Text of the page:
In any type of personal injury case, but especially medical malpractice cases, personal injury lawyers need to review and understand your medical records. This is why experience matters – an injury lawyer who doesn’t understand what he or she is reading, is at a distinct disadvantage.
Here at Neufeld, Kleinberg & Pinkiert, PA, we believe you should not be left in the dark. Use this is brief primer to familiarize yourself with common directional terms used by the medical profession. When describing parts of your body, doctors may not use terms like: up, down, left and right alone, because those can become ambiguous depending on one’s vantage point.
Planes are just imaginary lines drawn on the body. They are most often used to describe a particular scan such as an MRI which essentially takes many pictures of along imaginary lines depending on the physician’s purpose. Below are the planes that may be referenced in a radiologist’s medical record:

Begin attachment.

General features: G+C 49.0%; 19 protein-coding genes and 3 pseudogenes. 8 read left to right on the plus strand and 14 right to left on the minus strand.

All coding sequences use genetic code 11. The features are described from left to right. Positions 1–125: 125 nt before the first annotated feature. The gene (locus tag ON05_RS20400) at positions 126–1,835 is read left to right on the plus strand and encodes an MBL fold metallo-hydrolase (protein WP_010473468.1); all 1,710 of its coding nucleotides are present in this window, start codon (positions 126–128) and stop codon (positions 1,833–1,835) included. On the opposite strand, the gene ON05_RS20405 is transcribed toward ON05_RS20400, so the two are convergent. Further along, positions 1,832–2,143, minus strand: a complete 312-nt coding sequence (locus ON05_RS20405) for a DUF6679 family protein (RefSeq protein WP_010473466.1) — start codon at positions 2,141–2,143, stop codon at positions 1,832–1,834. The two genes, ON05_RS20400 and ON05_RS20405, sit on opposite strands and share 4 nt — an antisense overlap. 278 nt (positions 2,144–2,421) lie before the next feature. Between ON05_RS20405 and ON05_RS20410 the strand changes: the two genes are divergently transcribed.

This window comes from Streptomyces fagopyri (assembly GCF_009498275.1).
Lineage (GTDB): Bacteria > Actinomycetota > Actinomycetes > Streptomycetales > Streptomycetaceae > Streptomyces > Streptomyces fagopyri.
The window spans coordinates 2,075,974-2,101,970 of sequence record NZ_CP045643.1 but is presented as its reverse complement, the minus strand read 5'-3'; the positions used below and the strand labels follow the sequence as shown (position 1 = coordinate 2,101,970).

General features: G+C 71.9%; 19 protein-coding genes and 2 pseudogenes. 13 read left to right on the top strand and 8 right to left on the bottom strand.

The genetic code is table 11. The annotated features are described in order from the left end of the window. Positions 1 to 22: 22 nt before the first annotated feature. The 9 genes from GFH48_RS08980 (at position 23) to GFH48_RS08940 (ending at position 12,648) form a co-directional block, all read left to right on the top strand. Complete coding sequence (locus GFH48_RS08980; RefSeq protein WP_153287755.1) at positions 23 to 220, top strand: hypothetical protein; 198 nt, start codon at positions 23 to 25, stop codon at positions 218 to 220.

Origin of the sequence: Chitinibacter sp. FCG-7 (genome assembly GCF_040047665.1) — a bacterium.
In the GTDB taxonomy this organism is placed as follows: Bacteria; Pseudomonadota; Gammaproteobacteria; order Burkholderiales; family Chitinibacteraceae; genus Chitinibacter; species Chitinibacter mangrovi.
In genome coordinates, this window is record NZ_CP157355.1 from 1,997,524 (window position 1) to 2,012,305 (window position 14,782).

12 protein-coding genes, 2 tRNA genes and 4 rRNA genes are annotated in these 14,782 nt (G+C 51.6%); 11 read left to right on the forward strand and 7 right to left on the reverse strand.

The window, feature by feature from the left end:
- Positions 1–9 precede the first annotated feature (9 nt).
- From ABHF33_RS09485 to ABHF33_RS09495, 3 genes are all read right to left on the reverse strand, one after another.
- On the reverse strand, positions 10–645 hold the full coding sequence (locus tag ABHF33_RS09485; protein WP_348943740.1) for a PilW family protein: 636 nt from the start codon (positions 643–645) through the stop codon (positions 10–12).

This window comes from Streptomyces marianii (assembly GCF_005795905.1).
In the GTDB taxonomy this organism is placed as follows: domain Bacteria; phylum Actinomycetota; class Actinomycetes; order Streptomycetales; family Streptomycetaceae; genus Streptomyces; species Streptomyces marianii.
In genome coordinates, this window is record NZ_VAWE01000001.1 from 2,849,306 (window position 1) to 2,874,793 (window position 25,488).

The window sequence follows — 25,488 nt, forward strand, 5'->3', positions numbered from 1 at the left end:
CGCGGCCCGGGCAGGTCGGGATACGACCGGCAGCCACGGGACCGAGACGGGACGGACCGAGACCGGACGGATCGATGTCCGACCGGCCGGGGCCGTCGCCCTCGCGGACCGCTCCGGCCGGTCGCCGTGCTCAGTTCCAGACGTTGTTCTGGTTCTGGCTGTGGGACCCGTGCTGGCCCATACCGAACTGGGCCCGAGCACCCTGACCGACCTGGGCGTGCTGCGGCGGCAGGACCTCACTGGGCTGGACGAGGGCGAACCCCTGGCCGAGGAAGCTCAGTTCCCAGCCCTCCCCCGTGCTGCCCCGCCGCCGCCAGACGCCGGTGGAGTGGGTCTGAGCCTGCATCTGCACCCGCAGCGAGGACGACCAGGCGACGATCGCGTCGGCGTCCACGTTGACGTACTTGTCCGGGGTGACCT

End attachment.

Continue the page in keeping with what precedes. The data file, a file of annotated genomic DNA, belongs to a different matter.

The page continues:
Transverse Plane: If I were to take a saw, and cut you in half at your waist, or from ear to ear (left side to right side)… I would be cutting along the transverse plane.
Sagittal Plane: Divides the body into sinister and dexter (left and right) portions. If I were to look at your straight on, face-to-face, take a saw, and cut you in half starting from the top of your head, splitting your nose, mouth, chin, splitting the right leg from the left leg entirely….I would be cutting along the sagittal plane.
Coronal Plane: Divides the body into anterior and posterior (front and back) portions. If I were to look at your profile, and saw you in half, the front of your face would be separated from the back of your head, and your genitalia would be separated from your buttocks (again, this isn’t actually happening, these are just so you can envision the imaginary planes).
Click here for a glossary of other commonly used medical terms.